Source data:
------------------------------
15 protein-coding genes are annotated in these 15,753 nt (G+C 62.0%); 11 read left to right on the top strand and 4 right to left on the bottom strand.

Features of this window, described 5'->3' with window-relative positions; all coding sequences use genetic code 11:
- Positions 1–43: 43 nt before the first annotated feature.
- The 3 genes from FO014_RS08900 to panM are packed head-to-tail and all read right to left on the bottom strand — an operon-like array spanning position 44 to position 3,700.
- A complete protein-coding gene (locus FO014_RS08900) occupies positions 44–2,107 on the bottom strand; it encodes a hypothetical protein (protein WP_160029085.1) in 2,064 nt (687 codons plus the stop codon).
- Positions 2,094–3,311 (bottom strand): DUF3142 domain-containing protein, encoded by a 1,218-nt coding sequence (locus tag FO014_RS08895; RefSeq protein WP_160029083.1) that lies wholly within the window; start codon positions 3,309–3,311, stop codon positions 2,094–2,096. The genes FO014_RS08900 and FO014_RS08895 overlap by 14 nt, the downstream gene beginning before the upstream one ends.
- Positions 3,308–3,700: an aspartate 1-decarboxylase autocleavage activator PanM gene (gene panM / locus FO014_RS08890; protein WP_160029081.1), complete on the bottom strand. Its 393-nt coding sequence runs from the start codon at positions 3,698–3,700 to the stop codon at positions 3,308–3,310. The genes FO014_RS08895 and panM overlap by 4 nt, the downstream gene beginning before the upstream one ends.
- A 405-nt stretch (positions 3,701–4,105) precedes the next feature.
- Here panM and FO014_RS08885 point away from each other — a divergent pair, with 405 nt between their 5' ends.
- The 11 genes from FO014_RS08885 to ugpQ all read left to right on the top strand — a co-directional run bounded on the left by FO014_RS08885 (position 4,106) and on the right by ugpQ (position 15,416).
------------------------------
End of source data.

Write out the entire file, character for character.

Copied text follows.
15 protein-coding genes are annotated in these 15,753 nt (G+C 62.0%); 11 read left to right on the top strand and 4 right to left on the bottom strand.

Features of this window, described 5'->3' with window-relative positions; all coding sequences use genetic code 11:
- Positions 1–43: 43 nt before the first annotated feature.
- The 3 genes from FO014_RS08900 to panM are packed head-to-tail and all read right to left on the bottom strand — an operon-like array spanning position 44 to position 3,700.
- A complete protein-coding gene (locus FO014_RS08900) occupies positions 44–2,107 on the bottom strand; it encodes a hypothetical protein (protein WP_160029085.1) in 2,064 nt (687 codons plus the stop codon).
- Positions 2,094–3,311 (bottom strand): DUF3142 domain-containing protein, encoded by a 1,218-nt coding sequence (locus tag FO014_RS08895; RefSeq protein WP_160029083.1) that lies wholly within the window; start codon positions 3,309–3,311, stop codon positions 2,094–2,096. The genes FO014_RS08900 and FO014_RS08895 overlap by 14 nt, the downstream gene beginning before the upstream one ends.
- Positions 3,308–3,700: an aspartate 1-decarboxylase autocleavage activator PanM gene (gene panM / locus FO014_RS08890; protein WP_160029081.1), complete on the bottom strand. Its 393-nt coding sequence runs from the start codon at positions 3,698–3,700 to the stop codon at positions 3,308–3,310. The genes FO014_RS08895 and panM overlap by 4 nt, the downstream gene beginning before the upstream one ends.
- A 405-nt stretch (positions 3,701–4,105) precedes the next feature.
- Here panM and FO014_RS08885 point away from each other — a divergent pair, with 405 nt between their 5' ends.
- The 11 genes from FO014_RS08885 to ugpQ all read left to right on the top strand — a co-directional run bounded on the left by FO014_RS08885 (position 4,106) and on the right by ugpQ (position 15,416).